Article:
By Stefan J. Bos, Chief International Correspondent BosNewsLife reporting from Uzhhorod, Ukraine
Listen: Bos report
UZZHOROD, UKRAINE (BosNewsLife)– Ukrainian election officials say they will not consider Prime Minister Yulia Tymoshenko’s complaints of presidential election fraud. Results show opposition leader Victor Yanukovich defeated Tymoshenko by 3.5 percentage points in the February 7 runoff election.
The ruling by Ukraine’s Central Election Commission to not investigate allegations of vote rigging is a setback for pro-Western Prime Minister Yulia Tymoshenko’s campaign to challenge the results of the February 7 ballot.
Tymoshenko said in a televised appeal to the nation Saturday, February 13, that she is convinced her rival, Victor Yanukovich, who seeks closer ties with neighboring Russia, has not won the presidential election. She stressed she would challenge the results in court.
Prime Minister Tymoshenko said “Ukraine’s election was falsified.” It is not a political declaration, she added, “but the legal assessment of lawyers.” She said there were likely “more than one-million fraudulent votes; the difference between losing and victory.”
The prime minister pledged not to call for street protests similar to those of the 2004 Orange Revolution, which broke out after alleged election fraud. “Ukraine does not need more public strife” but “stability and peace.” That is why she said she would “only defend the voter’s choice in court.”
The prime minister made clear that whatever the outcome of that legal battle, Yanukovich is, in her view, “not the democratically elected president of Ukraine.”
But even here, in Tymoshenko’s political stronghold of Western Ukraine, voters have mixed feelings about her attempts to become president. In the border town of Uzzhorod residents watch electronic billboards, but few can buy the promoted products, as the country faces its deepest recession in recent memory.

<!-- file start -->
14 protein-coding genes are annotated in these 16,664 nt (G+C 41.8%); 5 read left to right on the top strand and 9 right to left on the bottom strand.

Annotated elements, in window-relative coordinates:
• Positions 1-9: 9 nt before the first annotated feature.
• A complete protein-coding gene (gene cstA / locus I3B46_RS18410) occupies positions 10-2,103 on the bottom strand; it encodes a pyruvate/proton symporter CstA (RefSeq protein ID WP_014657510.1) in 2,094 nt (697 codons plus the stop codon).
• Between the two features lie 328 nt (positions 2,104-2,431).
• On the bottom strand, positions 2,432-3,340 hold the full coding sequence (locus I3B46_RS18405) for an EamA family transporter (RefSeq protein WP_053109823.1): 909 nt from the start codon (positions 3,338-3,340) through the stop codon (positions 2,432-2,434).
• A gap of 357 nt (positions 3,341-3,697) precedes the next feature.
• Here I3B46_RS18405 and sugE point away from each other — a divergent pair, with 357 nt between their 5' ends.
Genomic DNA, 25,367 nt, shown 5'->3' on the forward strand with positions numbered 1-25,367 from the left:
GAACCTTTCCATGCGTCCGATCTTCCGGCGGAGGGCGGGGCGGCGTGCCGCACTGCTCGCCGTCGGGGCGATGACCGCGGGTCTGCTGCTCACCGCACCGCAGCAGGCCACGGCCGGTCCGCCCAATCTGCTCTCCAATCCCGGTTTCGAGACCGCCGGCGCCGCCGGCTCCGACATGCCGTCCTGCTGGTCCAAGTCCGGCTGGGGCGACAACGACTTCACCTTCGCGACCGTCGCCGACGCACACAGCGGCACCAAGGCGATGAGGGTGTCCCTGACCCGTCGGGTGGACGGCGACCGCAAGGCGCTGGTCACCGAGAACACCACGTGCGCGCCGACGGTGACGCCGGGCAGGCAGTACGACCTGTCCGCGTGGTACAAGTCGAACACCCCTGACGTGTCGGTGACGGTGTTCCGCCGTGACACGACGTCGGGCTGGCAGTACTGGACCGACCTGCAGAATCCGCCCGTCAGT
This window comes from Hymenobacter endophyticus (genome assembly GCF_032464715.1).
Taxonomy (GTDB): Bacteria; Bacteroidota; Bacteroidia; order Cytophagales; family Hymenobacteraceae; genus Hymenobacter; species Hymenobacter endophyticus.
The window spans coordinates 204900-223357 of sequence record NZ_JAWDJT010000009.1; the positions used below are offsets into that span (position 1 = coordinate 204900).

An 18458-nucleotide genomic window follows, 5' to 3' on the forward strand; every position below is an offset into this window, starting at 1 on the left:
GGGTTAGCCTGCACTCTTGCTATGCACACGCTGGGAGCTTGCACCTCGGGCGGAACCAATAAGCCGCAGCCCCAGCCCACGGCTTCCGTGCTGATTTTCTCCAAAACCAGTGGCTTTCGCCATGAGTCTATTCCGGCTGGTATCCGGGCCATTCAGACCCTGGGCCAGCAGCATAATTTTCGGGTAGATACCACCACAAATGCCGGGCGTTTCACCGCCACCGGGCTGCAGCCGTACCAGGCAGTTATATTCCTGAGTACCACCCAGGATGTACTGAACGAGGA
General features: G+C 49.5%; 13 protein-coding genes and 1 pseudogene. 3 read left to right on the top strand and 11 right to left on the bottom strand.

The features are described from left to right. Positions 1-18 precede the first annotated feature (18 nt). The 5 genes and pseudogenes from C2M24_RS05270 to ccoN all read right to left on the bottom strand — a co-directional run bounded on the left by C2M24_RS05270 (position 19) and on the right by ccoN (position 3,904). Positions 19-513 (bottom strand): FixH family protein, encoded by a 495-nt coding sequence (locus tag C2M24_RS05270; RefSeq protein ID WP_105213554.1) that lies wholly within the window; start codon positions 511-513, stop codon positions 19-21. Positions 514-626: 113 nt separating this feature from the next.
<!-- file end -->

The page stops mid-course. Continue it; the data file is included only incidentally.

Voters also complain about rampant corruption among local authorities. There is a lack of regular running water in several areas. And doctors at the local hospital admit they do not always provide blood to patients that is tested for the HIV virus that causes AIDS.
It was the same hospital where evangelical Christian and activist Svetlana Milchevich passed away last year. Milchevich, who became a voice of the voiceless with her public fight against abuse of power and corruption by Ukrainian authorities, died after officials refused to allow her to seek medical treatment in neighboring Hungary, where she is a registered resident.
Local courts said she could only leave after paying paying about 2,000 euros in local currency for “moral and financial damages” to the influential businessman Josif Ivanovich Kostich. He is a close ally of Uzzhorod’s controversial Mayor Sergei Ratushnyak, whose name is also spelled as Serhiy Ratushniak. Both men have denied wrongdoing.
These social problems also existed before Tymoshenko and her allies launched the Orange Revolution, in which they pledged reforms and prosperity. Now five years, later Nadija Prijma regrets that she and her husband returned from neighboring Slovakia, where she was a baby sitter and cleaned homes while her husband worked in the construction business.
She said when the Orange Revolution began, they decided to return to Ukraine. It is something they now deeply regret, because. “The promises of the Orange Revolution were not kept.” The apparently victorious Yanukovich has pledged to tackle corruption and improve living standards, but not everyone is convinced, including student Andrej Suran, 23.
“I know that in his staff are a lot of very good specialists, but his politics and pro-Russian orientation, I do not like that,” he said. “I do not think that all things that he told to our people is really the truth. So I think that he is not very good for our country.”
There is also international concern that a long post-election battle may worsen Ukraine’s economic outlook and delay the release of more than $16 billion in emergency assistance from the International Monetary Fund (IMF).
Analysts say the country needs to adopt the 2010 budget to resume cooperation with the IMF to stay afloat, and pay for natural gas imports from Russia.